"They defended our nation, they liberated the oppressed, they served the cause of peace. And all Americans who have known the loss and sadness of war, whether recently or long ago, can know this: The person they love and miss is honored and remembered by the United States of America." -- George W. Bush, Memorial Day Address, 2004
Here are some suggestions, opportunities, and other insights...
- Active duty military or recent veterans ~ Consider volunteering as a mentor for the TAPS (Tragedy Assistance Program for Survivors) Good Grief Camps for children and teens. Learn more...
- The Murph Challenge - Pledge to participate in the Crossfit Hero WOD ‘MURPH’ (originally named ‘Body Armor’) and join a unique group of Americans who pay tribute to Michael P. Murphy (SEAL), and donate to a prestigious organization founded by the Murphy family.
- Watch Honor Flight: One Last Mission, a film about four living World War II veterans and a Midwest community coming together to give them the trip of a lifetime. Honor Flight the Movie is available on DVD from Amazon. With a portion of all proceeds going to flying more vets, you can help honor our nation's greatest heroes today. (May not be suitable for children.)
- Help your local veterans groups (VFW, American Legion, etc.) to replace worn out grave markers/flags of deceased veterans at your local cemetery. Some civic groups or Boy Scout or Girl Scout troops put flags or flowers on veteran's graves on the Saturday before Memorial Day. Consider your cemetery's guidelines.
- Visit a local or national cemetery. If you would like to locate persons with who were Medal of Honor recipients, visit this list of national cemeteries and click on your state. On the state page, choose a cemetery and under it, there should be a list for notable persons who are Medal of Honor Recipients.
- "Happy Memorial Day!" Pull that phrase from your vocabulary; it is disrespectful. Would you really say that to a war widow or Gold Star family? As one military spouse says, "It's kind of like saying Happy "lots of people died" Day."
- Take a moment to read, When Every Day is Memorial Day (a Military.com Spouse Buzz guest blog entry), written by a Gold Star spouse. Some gave all, and their loved ones experience the cost of freedom...in every moment... every day.
- Pause at 3:00 p.m. local time for the duration of one minute on Memorial Day for the National Moment of Remembrance. This Memorial Day, IAVA will lay a wreath before the Tomb of the Unknown Soldier at Arlington National Cemetery, and later pause for a moment of silence at 3PM EST. Gather your friends and family across the country and pause with us for a national moment of silence to honor those who have made the ultimate sacrifice.
- Churches, here are website links to help you incorporate Memorial Day into your service:
- Visit a war memorial, war monument or a military museum.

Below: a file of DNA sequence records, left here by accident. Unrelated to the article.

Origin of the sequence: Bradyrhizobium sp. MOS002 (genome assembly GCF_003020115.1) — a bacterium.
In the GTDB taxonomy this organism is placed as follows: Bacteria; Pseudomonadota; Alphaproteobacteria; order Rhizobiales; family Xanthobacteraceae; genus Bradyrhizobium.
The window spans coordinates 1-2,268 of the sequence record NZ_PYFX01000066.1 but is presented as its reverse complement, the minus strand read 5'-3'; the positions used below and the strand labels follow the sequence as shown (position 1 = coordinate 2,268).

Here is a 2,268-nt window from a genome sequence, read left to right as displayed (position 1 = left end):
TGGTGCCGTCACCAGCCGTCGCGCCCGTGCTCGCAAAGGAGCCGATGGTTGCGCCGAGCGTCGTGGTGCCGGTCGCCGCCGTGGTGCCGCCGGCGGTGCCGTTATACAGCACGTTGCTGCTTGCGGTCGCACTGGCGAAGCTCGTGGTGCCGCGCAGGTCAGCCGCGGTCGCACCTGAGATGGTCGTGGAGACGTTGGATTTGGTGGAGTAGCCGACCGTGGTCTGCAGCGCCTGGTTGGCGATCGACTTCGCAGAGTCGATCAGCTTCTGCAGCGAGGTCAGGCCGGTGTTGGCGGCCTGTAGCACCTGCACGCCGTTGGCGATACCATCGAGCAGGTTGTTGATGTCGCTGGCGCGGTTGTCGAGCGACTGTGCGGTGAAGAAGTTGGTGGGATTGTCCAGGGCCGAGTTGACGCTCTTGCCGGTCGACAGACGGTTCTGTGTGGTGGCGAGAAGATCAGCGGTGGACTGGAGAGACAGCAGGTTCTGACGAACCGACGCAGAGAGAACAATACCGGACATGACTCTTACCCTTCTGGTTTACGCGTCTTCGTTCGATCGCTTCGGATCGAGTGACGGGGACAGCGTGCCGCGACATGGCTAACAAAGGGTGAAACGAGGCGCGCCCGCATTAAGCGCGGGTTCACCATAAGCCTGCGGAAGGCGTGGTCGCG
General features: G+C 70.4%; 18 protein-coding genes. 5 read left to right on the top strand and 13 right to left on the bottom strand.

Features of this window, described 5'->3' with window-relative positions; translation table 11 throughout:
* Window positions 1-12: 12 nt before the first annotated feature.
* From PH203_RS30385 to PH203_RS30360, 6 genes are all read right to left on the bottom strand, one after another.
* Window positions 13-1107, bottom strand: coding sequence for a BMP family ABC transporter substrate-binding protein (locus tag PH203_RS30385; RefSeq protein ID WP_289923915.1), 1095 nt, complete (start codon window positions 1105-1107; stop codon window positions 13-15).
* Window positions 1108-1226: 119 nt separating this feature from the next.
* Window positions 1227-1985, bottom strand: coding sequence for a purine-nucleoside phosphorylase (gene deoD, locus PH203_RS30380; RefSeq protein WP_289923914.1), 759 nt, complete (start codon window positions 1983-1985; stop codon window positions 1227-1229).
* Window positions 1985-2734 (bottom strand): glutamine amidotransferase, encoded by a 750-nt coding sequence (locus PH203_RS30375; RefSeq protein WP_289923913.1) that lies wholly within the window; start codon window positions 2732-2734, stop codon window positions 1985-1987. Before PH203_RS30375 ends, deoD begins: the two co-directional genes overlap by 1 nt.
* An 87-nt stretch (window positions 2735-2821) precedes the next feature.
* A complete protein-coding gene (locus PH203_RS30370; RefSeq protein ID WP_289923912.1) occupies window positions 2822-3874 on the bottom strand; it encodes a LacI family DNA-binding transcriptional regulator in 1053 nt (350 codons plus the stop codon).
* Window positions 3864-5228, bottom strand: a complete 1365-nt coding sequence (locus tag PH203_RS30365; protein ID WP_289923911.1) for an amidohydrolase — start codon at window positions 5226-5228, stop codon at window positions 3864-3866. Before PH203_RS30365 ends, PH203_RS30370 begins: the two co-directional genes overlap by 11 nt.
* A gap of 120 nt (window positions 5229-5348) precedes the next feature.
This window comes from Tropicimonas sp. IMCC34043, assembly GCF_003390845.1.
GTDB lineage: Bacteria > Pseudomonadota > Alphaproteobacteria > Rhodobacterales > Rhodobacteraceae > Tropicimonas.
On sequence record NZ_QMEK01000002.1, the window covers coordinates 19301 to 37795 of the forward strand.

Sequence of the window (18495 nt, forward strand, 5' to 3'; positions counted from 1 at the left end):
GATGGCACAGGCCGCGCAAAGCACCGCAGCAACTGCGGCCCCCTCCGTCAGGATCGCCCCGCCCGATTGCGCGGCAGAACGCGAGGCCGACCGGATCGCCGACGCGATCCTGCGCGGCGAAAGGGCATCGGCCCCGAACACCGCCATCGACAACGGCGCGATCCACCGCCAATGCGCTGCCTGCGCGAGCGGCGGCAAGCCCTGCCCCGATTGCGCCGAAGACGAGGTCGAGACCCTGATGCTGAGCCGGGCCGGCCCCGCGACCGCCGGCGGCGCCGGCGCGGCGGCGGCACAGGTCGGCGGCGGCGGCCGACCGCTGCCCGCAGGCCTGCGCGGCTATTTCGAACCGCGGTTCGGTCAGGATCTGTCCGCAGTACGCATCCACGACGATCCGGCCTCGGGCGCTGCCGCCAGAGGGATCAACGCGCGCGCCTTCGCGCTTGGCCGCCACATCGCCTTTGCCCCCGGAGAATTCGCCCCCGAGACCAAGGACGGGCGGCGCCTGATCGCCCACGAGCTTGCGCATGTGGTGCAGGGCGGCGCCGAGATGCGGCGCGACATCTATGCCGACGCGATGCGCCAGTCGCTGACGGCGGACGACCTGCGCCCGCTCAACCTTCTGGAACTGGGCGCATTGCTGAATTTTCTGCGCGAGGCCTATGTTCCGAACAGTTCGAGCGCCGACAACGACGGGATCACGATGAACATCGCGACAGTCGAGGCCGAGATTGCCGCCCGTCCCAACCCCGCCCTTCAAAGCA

- Fly your flag at half-mast from sunrise until noon only, then raise it briskly to the top of the staff until sunset. This may be a good time to check the condition of your flag. If it is time to replace it, do not throw it away; bring it to your local American Legion for proper disposal. Learn more about flag etiquette.
- Wear a poppy. They are available from American Legion Auxiliary volunteers and Veterans of Foreign Wars in exchange for donations to assist disabled and hospitalized veterans in their local communities.
- Talk to your kids about Memorial Day. Read a book to educate them. Color a picture and send it to a veteran (we have many to choose from HERE!) Participate in an online scavenger hunt about Memorial Day. Discuss the Medal of Honor; download a free coloring book.Take time to do a poppy craft activity. Invite them to ask veteran family members about their wartime experiences. Ask them how they celebrate Memorial Day. Visit a nearby Veterans Hospital. Home school parents and teachers can utilize Memorial Day curriculum and activities found on this LINK.
- Write a "Letter to the Editor" of your local newspaper and remind your community about the true meaning of Memorial Day.
- While it is important to remember lives lost to war, it is also a time to celebrate their lives and their memory. (This reminder from a military widow.)
- While you enjoy the freedom we celebrate with family and friends this Memorial Day weekend, make the choice to incorporate the true meaning of Memorial Day in your celebration! Ask a veteran friend or family member what Memorial Day means to them. Collect money for an organization that supports the military community. If you know a Gold Star family, create a plan to support them.
This website details the nation's historic military burial ground in Arlington, Virginia.
General John A. Logan Museum
Major General John A. Logan was a Civil War veteran who founded Memorial Day in 1868.
Memorial Day History
A resourceful website which details the history of Memorial Day. The site also includes poetry, speeches, photos, links and tips on how to observe Memorial Day. Visit this LINK to read the orders of General Logan in the observance of Memorial Day.
Memorial Day Parade Listing (VetFriends)
Official Memorial Day parade listings.
National Memorial Day Concert
Live on PBS from the West Lawn of the U.S. Capitol on Sunday, May 28, from 8:00-9:30 pm ET (check local listings).
For over two decades, PBS's National Memorial Day Concert has led the nation in honoring the service and sacrifice of our men and women in uniform, their families at home and all the fallen who have given their lives for our country.
National Memorial Day Parade
Washington, DC - Monday, May 29, 2017 starting at 2:00 p.m.
The National Memorial Day Parade, held annually along Constitution Avenue in our nation’s capital – Washington, DC – shares the story of American honor and sacrifice from across the generations. The parade, commemorating its thirteenth year, is our nation’s largest Memorial Day event, drawing hundreds of thousands of spectators to the National Mall to pay tribute to those who have served, are serving, and most importantly those who have made the ultimate sacrifice while in service to our country. The National Memorial Day Parade is a moving timeline of American military history, honoring those who have served and sacrificed from the American Revolution to the present day. It draws on the tradition of Memorial Day parades, going back to the beginning of the holiday just after the Civil War, to create a family friendly event aimed at calling attention to the true meaning of Memorial Day – honoring our fallen heroes.
The History Channel
This website includes, videos, speeches, photos and interactives.
US Federal Holidays - Memorial Day
Describes the history of Memorial Day and lists common activities that occur on Memorial Day.
VA - Memorial Day
The Department of Veterans Affairs' Memorial Day resources.
Waterloo Memorial Day Museum
Waterloo, New York, is the only federally recognized birthplace of Memorial Day.